Sandy's stimulative effect could be short-lived

Some sectors of economy could see gains,but disasters usually a zero-sum game

Nov 4, 2012 @ 12:01 am

By Jeff Benjamin

In typical Wall Street style, the financial markets are already looking past the devastation created by Hurricane Sandy to any investment opportunities or risks.

Although it would be impossible to imagine the markets completely ignoring a natural disaster affecting 60 million people and causing at least $25 billion in damages, it appears that Wall Street has remained fixated on events yet to happen.

“You quickly turn from the "oh my gosh' phase to considering whether this might be stimulative to the economy,” said Jeff Mortimer, director of investment strategy at BNY Mellon Wealth Management. “Certainly, people are already looking through this to the other side of the valley.”

With that in mind, there are varying perspectives on whether the storm uncovered any legitimate investment strategies or new risks.

The big picture, according to Mr. Mortimer, adds up to a “zero-sum game, because if money moves into home improvement as a result of the damages, it doesn't go toward a vacation.”

Even the storm-related spending from the state and federal governments “is just tax dollars that come from other citizens,” he said.

However, most market watchers agree on a list of obvious areas of strength and weakness in the storm's immediate aftermath.


If the homebuilding industry is expected to benefit from the additional work, it should show up in such broad-market exchange-traded funds as iShares Dow Jones U.S. Home Construction (ITB), PowerShares Dynamic Building & Construction (PKB) and SPDR S&P Homebuilders (XHB). The utility sector, which will need to undertake major repairs and upgrades along much of the Northeastern seaboard, can be tracked through the Utilities Select Sector SPDR (XLU).

Exposure to the broader energy sector, likely to be affected by rising oil prices resulting from some damaged refineries, can be gained through United States Gasoline (UGA), and the iShares Dow Jones U.S. Oil & Gas Index (IEO).

“You have to be really careful right now if your investing is storm-related,” said Dan Veru, chief investment officer at Palisade Capital Management LLC. “At times like these, when everybody tries to game the system, it can look like a hot-money trade.”

For example, Quanta Services Inc. (PWR), which provides contracting services to the electric utility industry, saw its shares jump nearly 10% when the market reopened Wednesday after being closed Monday and Tuesday.

The S&P 500, to the surprise of many, was essentially flat Wednesday.

But Thursday, as the broader equity markets rallied a full percentage point, Quanta lost 1.5%.

A similar hot-money story was seen in Generac Holdings Inc. (GNRC), a maker of portable generators for residential and commercial use.

The stock spiked 20% on Wednesday and held steady Thursday.

Beyond the hot-money activity, part of the zero-sum-game theory suggests that if businesses and individuals do a lot of storm-related spending now, their pockets will be empty down the line, Mr. Veru said.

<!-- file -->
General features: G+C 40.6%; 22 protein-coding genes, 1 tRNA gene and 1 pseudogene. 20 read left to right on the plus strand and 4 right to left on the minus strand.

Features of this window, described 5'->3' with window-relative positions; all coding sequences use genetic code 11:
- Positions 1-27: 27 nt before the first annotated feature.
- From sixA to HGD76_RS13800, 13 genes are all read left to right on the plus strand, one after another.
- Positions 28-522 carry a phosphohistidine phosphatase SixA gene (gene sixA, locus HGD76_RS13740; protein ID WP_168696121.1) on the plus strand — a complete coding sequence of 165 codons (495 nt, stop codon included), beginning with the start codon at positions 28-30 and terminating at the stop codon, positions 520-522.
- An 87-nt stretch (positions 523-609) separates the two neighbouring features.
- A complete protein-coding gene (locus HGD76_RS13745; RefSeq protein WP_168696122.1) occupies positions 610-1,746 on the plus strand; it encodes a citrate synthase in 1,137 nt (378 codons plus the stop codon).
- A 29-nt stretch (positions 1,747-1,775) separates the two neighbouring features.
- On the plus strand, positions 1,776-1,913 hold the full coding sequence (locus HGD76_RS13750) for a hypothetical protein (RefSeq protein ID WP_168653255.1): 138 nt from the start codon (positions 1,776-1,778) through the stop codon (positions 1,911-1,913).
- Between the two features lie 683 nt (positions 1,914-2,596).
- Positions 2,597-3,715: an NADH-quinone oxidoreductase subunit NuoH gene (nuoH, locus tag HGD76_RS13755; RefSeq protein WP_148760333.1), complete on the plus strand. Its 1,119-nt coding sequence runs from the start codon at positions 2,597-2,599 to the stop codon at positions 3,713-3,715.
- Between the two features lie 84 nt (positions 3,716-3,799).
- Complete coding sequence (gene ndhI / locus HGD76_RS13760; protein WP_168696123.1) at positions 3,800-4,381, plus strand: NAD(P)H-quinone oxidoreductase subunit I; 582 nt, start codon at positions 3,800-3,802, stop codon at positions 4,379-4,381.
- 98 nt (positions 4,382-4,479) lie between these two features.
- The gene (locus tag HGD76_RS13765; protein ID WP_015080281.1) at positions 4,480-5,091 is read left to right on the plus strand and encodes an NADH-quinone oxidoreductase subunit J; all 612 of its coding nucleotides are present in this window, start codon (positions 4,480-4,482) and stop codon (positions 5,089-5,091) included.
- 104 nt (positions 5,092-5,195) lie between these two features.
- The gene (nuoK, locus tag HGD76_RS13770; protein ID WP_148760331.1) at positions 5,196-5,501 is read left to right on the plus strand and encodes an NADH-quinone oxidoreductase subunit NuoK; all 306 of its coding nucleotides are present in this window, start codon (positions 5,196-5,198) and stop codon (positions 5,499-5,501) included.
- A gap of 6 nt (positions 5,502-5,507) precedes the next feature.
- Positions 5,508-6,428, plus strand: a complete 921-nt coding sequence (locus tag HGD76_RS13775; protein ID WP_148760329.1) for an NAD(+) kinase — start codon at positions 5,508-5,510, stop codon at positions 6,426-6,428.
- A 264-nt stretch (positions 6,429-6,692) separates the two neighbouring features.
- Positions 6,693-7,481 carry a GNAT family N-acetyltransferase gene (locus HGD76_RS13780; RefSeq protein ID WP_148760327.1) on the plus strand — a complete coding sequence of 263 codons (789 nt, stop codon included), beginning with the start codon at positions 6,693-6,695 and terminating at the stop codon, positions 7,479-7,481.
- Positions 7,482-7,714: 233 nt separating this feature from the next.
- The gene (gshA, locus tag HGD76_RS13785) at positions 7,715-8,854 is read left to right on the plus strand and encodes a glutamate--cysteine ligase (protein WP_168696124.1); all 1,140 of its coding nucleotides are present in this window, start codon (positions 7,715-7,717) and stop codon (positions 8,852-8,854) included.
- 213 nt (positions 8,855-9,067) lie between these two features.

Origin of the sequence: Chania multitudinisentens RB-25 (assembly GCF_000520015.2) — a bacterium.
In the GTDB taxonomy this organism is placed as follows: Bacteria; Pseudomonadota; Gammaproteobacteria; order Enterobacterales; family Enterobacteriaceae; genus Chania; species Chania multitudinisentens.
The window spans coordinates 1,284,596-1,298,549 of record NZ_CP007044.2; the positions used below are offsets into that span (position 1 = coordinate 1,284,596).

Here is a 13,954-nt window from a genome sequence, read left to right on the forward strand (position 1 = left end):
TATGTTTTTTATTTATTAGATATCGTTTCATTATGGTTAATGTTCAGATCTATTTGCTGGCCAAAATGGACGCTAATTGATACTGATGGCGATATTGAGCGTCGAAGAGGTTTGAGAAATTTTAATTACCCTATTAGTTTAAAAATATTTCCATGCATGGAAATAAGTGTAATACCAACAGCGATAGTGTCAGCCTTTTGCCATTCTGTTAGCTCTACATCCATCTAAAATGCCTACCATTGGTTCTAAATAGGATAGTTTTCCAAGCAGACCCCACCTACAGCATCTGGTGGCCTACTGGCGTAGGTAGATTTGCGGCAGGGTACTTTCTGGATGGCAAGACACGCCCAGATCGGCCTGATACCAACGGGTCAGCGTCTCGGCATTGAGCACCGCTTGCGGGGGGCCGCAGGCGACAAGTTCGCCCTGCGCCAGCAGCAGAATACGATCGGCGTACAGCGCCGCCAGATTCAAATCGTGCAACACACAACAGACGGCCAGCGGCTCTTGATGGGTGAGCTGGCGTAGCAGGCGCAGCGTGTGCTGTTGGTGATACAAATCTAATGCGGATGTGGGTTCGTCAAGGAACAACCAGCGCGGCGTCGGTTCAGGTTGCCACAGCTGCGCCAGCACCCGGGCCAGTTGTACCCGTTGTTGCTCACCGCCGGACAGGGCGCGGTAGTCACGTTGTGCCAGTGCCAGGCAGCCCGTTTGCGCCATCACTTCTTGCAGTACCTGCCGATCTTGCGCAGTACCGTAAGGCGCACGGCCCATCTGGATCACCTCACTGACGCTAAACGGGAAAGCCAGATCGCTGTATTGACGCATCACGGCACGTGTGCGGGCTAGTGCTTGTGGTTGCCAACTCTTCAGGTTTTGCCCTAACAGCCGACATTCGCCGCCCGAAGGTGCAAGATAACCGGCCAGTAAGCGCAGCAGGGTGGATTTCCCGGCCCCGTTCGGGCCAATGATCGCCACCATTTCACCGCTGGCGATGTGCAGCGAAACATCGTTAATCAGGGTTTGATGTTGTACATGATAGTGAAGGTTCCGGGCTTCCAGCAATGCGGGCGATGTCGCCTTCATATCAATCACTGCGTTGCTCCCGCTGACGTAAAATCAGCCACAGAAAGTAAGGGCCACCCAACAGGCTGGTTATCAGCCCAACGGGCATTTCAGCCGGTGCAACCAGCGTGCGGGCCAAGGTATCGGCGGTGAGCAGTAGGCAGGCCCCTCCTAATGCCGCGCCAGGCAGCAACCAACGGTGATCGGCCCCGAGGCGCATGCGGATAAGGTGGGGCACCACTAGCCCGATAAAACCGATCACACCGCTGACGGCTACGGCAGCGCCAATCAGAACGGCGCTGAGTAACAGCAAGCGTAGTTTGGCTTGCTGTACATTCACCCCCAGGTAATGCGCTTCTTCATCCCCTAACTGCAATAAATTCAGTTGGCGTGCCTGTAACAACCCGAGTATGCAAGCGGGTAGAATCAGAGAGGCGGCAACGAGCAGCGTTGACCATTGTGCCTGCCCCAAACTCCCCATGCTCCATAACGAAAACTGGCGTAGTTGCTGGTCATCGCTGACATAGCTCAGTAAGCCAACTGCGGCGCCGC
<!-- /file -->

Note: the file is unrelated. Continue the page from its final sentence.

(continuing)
“The money is really like water moving around in a bathtub,” he said. “At the end of the day, there will just be more money spent in the short run.”

Jim Russell, chief equity strategist at U.S. Bank Wealth Management Group, said that one of the few exceptions to the zero-sum-game theory is the retail sector in affected areas.

“Insurance companies, transportation and retail all got hit, but for some industries, the storm will create a ding to the economy now, which could lead to a rebound later this year or early next year,” he said. “But clearly, retail got clobbered, because they will probably suffer a loss of foot traffic for the next three weeks.”


For the financial planning community at large, the storm only adds more complexity to the calculations they have to make over the next few months.

“The storm probably impacts the big picture and makes it even muddier,” said Lane Jones, chief investment officer of Evensky & Katz LLC.

He already has his clients' portfolios in a defensive position to take into account the effects of a presidential election, a weak earnings season and the year-end fiscal cliff.

Mr. Jones doesn't plan any additional adjustments related to the storm.

George Feiger, chief executive of Contango Capital Advisors Inc., expects Sandy to affect the market “only at the margins.”

“From looking at the television, it's pretty clear there will be demand for construction labor for the next six months to a year, and that will probably temporarily boost some of the local economies,” he said. “If I were an unemployed construction worker in New York, I'd be happy to know I'll probably be working during the next year, but will I be working in the year after that?”

The bigger challenge is still to come, Mr. Feiger said.

“We have continuing deterioration in Europe, China's economy continues to sink and we have the fiscal cliff,” he said. “In a few weeks, there will be little room to maneuver for whoever is elected president, because all those problems keep rolling along.”

jbenjamin@investmentnews,com Twitter: @jeff_benjamin


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